“I had a low line and it took all I could do to keep the car on the track.”

On Sunday I watched the greatest spectacle in racing, watching Alexander move up through the field. Driving smoothly, he was passing cars on the outside, dodging wrecks, and working his way into the top 10. At one time he was leading the race, then he finished in fourth. Great job of driving especially since he started 32nd.

I’m looking forward to watching him race at Portland International Raceway in the September Grand Prix of Portland.

Fall in the Fifties

The 50s in the Fall Car Show in Lebanon has been put on by the Rollin’ Oldies Car Club for the past 27 years. The club was formed in 1990 by founding father Harry Carter. Today the club has over 120 members as well as several lifetime members. Those who are host cars do not compete for trophies. The show is open to all ages and groups of vehicles.
This year was one of the biggest shows with over 236 assorted vehicles. With that many cars it took up pretty much all of the space of the beautiful River Park which has been the site of the show since the beginning. The only exceptions were when the park was being revamped in some way.

With cars from all over we were treated with oldie, but goodie, sounds from Russ Strohmeyer of Stro’s DJ Service.
The Rollin’ Oldies Car Club is very active in Lebanon. The show has been at River Park from the start. With donations from the club, for example, there has been a new flagpole installed at the park.

Other donations are unique to the needs. Lebanon is home of COMP-Northwest Medical School. The club has purchased medical bags for the student doctors to help them out with expenses. Other moneys go to scholarships for LBCC Auto Shop students, different charities like soup kitchens and the Oregon Veterans Home, also in Lebanon.

Just about every car show has a raffle drawing. This show had some great prizes. The most unique prize I have ever seen was a case of toilet paper. The guy who won that was very happy!

“Rocketeer” Rich Bailey brought his blown alcohol dragster. Rich not only races the dragster, but he displays it at shows, too. This year, after a summer of racing he finished 5th in points, racing at tracks throughout the west coast. Between races he has shown the car at the state fair and several car shows throughout the state, which helps his sponsor Burgerville of Albany and Capital Auto Group of Salem. Not only does it look great, but it sounds great. “Let’s fire this beast up!” is something you always want to hear at a show. Rich and his crew did just that. He started the dragster and, yes, it did sound great!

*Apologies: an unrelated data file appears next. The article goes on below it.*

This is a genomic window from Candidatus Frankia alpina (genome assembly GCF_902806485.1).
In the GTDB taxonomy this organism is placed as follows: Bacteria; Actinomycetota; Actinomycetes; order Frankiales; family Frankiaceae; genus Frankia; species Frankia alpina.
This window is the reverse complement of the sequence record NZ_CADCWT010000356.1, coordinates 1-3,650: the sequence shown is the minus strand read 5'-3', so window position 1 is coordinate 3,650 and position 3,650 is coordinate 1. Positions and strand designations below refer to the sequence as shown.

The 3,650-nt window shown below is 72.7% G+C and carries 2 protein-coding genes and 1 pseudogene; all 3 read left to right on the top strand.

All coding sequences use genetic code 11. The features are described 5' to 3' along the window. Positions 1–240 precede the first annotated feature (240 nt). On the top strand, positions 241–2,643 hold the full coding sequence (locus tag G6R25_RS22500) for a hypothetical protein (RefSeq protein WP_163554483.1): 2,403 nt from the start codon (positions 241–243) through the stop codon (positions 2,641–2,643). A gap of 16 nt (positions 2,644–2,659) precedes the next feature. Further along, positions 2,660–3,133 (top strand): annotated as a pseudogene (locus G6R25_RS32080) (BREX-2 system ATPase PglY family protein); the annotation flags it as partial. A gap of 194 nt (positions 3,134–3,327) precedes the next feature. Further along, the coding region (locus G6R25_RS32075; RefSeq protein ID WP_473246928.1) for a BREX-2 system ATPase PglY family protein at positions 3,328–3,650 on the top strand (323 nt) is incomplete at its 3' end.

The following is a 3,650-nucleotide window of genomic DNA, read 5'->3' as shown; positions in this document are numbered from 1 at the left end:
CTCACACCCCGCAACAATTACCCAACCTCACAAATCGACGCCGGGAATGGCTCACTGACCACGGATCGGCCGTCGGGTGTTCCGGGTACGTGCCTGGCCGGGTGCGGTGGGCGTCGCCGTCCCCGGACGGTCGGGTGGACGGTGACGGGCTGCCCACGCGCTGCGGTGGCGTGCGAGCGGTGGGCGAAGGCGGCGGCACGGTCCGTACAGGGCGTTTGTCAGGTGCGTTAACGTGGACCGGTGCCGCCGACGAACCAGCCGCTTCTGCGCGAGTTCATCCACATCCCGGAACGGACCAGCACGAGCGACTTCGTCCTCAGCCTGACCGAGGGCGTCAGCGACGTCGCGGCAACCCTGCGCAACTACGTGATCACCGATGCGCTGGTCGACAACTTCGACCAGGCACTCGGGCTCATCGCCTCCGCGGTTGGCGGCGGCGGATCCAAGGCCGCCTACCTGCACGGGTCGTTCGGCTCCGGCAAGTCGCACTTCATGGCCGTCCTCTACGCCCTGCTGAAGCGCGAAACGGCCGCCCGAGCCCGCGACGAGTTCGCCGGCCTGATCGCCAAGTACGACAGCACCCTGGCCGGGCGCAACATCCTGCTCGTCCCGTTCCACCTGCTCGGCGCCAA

“Ava”, a love story…After WWII a young man bought a new car, a 1946 Desoto coupe. He dated a young lady from Redmond. Back then to date a young lady you needed an escort, but this Desoto did not have a back seat. The escort had to follow in another car. So, there was more alone time for this young man and his young lady friend. You may think the young lady’s name is Ava, but the car’s name is Ava. Jim bought the car new in 1946 and drove it all the time until 1972. He married his lady friend and they lived together until Jim passed away from cancer. Before he died he put Ava in a heated garage, up on blocks for the next 42 years. In 2017, Jim’s wife passed and the family sold the car to Ray and Dianne Lancaster of Salem. Ava is all original. A 236 flathead six cylinder automatic top shift transmission.

Without the back seat the trunk is huge, big enough to sleep in. Only 531 were made. Now there is a new love story with Ray and Dianne Danny Petersdorf from Salem has owned his ‘59 Pontiac Catalina for over four years. The car is all original except the interior having been redone. Everything else done on the car is “age correct” including Danny’s hairstyle—a purple mohawk—cool! I know they had different hairstyles back then, including mohawks, but maybe not purple!

A true custom, Dan Pullen’s 1949 Chevy Fleetline. Back in the 50’s you built customs from parts of different cars. Dan did just that. He has owned the car since 1987. The car has been chopped, lowered with air bag suspension with a 4 bar rear end. He took parts from a ‘57 Chevy dash, ‘62 Cadillac taillights, ‘57 Chevy grill bar, and an Olds windshield. Dan did all the bodywork himself. He did a great job of splicing and dicing which turned out to be one of the smoothest bodies I’ve ever seen.

Founding father, Harry Carter, who is no longer with us, would be very proud of what the Rollin’ Oldies have done over the last 27 years and what is in store for the next 27 years and longer.